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Medical Journal Review

April 2015

WAO Reviews - Editors' Choice

Articles are selected for their importance to clinicians who care for patients with asthma and allergic/immunologic diseases by Juan Carlos Ivancevich, MD, WAO Web Editor-in-Chief, and John J. Oppenheimer, MD - FACAAI - FAAAAI, WAO Reviews Editor.

1. Use of modern antidepressant during pregnancy do not increase the risk of asthma.

Liu X, Olsen J, Pedersen LH, Agerbo E, Yuan W, and L J. Antidepressant Use During Pregnancy and Asthma in the Offspring. Pediatrics 2015, 9 March. (doi: 10.1542/peds.2014-4073)

Full Text, Free

Editor’s comment:
In this prospective cohort study, the authors found that maternal antidepressant use during pregnancy generally did not increase the risk of asthma except for use of older antidepressants, which could reflect confounding by the severity of maternal depression.

2. Best available evidence on how to monitor children with asthma.

Pijnenburg MW, Baraldi E, Brand PLP, Carlsen KH, Eber E et al.  Monitoring asthma in children. European Respiratory Journal 2015; 45(4): 906 – 925. (doi:10.1183/09031936.00088814)

Abstract

Editor’s comment:
This ERS statement summarizes the literature regarding monitoring children with asthma, reviewing available tools, such as clinical measures (ie. ACT, ACQ etc), lung function, bronchial responsiveness and inflammatory markers in children with asthma. Management-related issues, comorbidities and environmental factors are also reviewed.

3. Current and future use of biological agents for the treatment of asthma.

Darveaux J and Busse WW. Biologics in Asthma—The Next Step Toward Personalized Treatment. The Journal of Allergy and Clinical Immunology 2015; 3(2): 152 – 160. (doi:http://dx.doi.org/10.1016/j.jaip.2014.09.014)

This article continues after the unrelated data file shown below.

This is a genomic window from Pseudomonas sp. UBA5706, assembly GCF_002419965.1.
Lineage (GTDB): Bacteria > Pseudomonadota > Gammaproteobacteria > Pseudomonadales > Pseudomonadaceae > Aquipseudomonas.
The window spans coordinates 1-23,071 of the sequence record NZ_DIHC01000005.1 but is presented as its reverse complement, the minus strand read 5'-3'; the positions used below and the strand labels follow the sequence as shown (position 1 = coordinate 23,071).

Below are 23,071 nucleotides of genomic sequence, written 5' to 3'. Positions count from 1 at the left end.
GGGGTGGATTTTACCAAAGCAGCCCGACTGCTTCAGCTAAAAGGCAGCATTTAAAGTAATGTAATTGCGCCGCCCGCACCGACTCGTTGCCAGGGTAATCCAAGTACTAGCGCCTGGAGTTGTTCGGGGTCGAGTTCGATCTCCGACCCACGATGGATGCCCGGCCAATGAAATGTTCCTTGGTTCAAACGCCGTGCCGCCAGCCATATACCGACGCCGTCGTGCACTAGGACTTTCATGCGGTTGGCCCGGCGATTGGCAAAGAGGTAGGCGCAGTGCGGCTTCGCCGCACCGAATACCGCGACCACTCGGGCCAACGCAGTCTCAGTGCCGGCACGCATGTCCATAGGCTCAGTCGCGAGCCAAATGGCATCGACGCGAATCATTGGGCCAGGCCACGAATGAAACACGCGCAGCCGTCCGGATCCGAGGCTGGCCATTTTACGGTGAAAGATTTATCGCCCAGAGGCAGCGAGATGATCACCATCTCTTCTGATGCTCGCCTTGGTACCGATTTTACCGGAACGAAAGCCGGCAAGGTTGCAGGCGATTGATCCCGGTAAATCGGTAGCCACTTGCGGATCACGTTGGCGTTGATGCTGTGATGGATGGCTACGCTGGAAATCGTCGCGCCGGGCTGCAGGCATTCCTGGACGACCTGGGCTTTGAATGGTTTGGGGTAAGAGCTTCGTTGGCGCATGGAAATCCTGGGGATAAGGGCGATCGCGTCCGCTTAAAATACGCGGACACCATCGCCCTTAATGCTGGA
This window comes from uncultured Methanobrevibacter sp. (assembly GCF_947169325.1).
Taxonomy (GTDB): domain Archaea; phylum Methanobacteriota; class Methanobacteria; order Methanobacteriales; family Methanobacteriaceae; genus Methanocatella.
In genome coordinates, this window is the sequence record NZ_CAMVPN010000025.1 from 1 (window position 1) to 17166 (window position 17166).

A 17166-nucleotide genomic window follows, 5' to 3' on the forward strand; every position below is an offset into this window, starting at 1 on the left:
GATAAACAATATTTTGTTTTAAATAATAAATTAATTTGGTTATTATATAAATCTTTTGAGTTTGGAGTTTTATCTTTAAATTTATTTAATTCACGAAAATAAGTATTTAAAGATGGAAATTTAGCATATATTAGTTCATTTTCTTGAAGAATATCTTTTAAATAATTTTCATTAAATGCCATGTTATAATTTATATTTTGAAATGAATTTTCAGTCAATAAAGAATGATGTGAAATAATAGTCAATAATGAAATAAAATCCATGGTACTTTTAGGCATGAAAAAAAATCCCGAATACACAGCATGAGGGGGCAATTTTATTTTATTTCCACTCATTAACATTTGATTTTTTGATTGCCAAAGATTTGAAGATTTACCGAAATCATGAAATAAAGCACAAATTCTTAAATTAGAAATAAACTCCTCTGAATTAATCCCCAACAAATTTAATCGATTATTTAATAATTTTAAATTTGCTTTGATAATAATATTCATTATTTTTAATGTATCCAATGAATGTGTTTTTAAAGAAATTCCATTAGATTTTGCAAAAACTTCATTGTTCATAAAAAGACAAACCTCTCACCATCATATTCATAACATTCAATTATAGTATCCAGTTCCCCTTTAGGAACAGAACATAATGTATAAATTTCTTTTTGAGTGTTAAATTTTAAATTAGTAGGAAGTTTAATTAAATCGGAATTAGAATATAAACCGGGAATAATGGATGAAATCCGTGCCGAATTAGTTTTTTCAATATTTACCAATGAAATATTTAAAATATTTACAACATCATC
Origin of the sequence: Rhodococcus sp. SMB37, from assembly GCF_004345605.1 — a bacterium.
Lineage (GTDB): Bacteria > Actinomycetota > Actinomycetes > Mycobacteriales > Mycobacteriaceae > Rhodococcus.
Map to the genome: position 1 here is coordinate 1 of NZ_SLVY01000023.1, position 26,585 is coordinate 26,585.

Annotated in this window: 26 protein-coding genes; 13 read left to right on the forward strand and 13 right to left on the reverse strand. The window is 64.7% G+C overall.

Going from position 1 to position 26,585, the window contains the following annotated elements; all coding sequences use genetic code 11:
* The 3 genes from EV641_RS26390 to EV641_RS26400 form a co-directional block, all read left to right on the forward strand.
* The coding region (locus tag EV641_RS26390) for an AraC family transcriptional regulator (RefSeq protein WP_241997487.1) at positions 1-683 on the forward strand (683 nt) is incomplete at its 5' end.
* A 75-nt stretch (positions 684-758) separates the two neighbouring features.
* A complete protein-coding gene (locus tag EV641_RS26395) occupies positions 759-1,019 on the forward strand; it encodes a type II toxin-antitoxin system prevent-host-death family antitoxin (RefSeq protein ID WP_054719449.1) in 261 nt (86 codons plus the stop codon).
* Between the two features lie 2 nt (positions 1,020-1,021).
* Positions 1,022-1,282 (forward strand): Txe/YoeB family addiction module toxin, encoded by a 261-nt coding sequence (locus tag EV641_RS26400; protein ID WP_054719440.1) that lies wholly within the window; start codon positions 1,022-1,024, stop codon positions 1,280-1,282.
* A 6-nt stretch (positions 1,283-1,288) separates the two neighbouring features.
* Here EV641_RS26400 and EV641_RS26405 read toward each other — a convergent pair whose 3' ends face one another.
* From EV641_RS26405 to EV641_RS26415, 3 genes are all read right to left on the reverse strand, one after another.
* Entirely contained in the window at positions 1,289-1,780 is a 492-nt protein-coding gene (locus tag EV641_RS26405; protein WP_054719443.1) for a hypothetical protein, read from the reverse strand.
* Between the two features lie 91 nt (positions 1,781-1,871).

Abstract

Editor’s comment:
The authors identify future and current treatment options for patients with asthma who are suboptimally controlled. They describe how patient endotypes may direct selection of specific monoclonal antibody therapy being developed for the treatment of asthma.

4. Hypothesis: Bystander clinical effect of allergen immunotherapy in poly-allergic patients.

Ciprandi G. Clinical bystander effect exerted by allergen immunotherapy: a hypothesis. European Annals of Allergy and Clinical Immunology 2015; 47(2); 62 -63.

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Editor’s comment:
This case report shows that a poly-allergic patient, successfully treated with immunotherapy to Parietaria, also achieved a clinical tolerance towards other causal allergens, such as mites and cat. From this anecdote the author proposes the hypothesis that a bystander clinical effect may be observed during allergen immunotherapy in poly-allergic patients.  This gives credence to the approach of SLIT with a single dominant allergen.  Certainly, further prospective study is needed to resolve this issue.

5. Improving the classification and coding of hypersensitivity/allergic diseases.

Tanno LK, Calderon MA, Goldberg BJ, Gayraud J, Bircher AJ et al. Constructing a classification of hypersensitivity/allergic diseases for ICD-11 by crowdsourcing the allergist community. European Journal of Allergy and Clinical Immunology, published online before print 17 March 2015. (doi:10.1111/all.12604)

Abstract

Editor’s comment:
An international expert panel review the classification of hypersensitivity/allergic diseases and validate it for the International Classification of Diseases (ICD-11) by crowdsourcing the allergist community to construct a high-level complex structure of classification for hypersensitivity/allergic diseases.